Microsoft and other Google competitors won't be happy that the Federal Trade Commission is set to close its two-year antitrust investigation into Google without taking enforcement against the search engine giant.
According to a number of reports, the FTC will announce the details on Thursday, which essentially add up to Google making voluntary concessions to the regulator.
The FTC will also close its investigation into whether Google's search results favor its own services over its competitors, bringing no enforcement action against the Internet giant.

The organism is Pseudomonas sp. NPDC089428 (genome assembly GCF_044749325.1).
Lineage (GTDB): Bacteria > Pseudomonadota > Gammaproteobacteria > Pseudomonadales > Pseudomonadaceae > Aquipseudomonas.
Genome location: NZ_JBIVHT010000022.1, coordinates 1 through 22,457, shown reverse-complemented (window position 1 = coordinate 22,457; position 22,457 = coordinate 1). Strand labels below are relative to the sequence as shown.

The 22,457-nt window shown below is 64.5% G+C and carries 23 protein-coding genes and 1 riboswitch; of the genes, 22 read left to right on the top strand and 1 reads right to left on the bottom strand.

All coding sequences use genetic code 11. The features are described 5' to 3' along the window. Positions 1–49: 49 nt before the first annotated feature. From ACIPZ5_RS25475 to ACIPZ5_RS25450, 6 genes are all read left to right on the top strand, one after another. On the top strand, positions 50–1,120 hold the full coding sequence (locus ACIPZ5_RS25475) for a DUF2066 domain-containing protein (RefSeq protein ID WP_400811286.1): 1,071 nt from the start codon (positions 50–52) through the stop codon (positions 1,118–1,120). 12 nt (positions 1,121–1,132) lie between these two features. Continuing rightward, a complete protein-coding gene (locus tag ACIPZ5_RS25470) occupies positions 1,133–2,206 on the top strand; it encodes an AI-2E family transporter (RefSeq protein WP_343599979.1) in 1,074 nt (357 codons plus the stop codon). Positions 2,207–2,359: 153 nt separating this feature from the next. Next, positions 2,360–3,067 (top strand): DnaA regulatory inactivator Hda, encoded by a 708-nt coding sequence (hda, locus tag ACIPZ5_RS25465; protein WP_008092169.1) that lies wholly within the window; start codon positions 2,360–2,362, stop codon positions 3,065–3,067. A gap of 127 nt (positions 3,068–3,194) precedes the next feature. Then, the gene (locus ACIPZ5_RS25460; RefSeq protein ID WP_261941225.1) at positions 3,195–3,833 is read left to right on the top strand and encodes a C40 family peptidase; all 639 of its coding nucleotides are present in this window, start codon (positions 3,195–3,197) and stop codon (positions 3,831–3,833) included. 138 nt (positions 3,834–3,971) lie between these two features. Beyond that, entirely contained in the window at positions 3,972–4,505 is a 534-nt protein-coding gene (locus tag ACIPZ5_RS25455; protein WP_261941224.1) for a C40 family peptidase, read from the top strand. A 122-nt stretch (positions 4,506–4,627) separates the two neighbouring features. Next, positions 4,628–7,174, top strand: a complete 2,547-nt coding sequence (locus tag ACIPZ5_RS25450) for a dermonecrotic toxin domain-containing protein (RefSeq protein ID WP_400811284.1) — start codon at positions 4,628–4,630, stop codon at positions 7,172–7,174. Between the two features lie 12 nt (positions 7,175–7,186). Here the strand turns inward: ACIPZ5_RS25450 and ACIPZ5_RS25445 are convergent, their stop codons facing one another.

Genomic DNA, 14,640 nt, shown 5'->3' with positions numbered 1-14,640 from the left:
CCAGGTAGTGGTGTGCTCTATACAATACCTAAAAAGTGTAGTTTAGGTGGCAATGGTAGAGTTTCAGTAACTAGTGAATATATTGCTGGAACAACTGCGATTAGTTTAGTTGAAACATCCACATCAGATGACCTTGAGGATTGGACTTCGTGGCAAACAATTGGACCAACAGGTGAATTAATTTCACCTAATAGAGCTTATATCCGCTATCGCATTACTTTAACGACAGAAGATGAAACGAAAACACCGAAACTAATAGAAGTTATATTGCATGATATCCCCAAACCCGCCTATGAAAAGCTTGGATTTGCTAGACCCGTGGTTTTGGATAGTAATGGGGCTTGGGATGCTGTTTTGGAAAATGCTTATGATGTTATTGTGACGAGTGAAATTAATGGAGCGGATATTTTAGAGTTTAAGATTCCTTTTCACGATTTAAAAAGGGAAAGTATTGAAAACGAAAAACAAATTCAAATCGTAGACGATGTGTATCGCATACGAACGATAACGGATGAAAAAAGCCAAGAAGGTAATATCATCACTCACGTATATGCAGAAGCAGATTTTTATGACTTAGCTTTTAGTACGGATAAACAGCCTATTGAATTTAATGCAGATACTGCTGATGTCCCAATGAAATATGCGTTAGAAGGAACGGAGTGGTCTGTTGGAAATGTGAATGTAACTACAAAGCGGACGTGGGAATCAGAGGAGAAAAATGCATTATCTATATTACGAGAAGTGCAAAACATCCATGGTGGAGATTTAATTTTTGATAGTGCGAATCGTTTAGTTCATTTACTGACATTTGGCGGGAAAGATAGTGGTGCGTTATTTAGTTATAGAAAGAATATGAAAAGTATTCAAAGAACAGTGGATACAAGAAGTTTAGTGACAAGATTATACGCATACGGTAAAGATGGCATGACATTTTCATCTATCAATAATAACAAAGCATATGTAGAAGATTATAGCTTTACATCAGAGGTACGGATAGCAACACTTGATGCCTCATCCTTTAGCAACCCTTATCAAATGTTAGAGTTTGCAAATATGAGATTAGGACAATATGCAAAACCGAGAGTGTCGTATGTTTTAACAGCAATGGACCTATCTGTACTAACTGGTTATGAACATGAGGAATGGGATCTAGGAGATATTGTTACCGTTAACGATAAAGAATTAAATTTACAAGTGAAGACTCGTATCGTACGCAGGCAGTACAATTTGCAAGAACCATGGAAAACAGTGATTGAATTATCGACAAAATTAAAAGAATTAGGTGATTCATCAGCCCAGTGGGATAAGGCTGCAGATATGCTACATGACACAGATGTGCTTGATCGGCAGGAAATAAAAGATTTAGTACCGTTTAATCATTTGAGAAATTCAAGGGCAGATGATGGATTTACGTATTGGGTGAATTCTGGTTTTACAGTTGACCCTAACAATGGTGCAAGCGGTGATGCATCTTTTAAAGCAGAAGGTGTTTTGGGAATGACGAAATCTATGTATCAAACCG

Just yesterday, Microsoft, anticipating the FTC was close to (in)action, complained in a blog post that the regulator needs to do more because Google cannot be trusted to keep its promises to change how it does business.
FairSearch.org, a coalition of 17 Google rivals including Expedia, Microsoft and Nokia, warned the FTC on Wednesday that acting now, ahead of the European Commission's conclusion of its investigation, would be premature.
"If the FTC fails to take decisive action to end Google’s anticompetitive practices, and locks itself out of any remedies to Google’s conduct that are offered in Europe later this month, the FTC will have acted prematurely and failed in its mission of protecting America’s consumers," the organization said.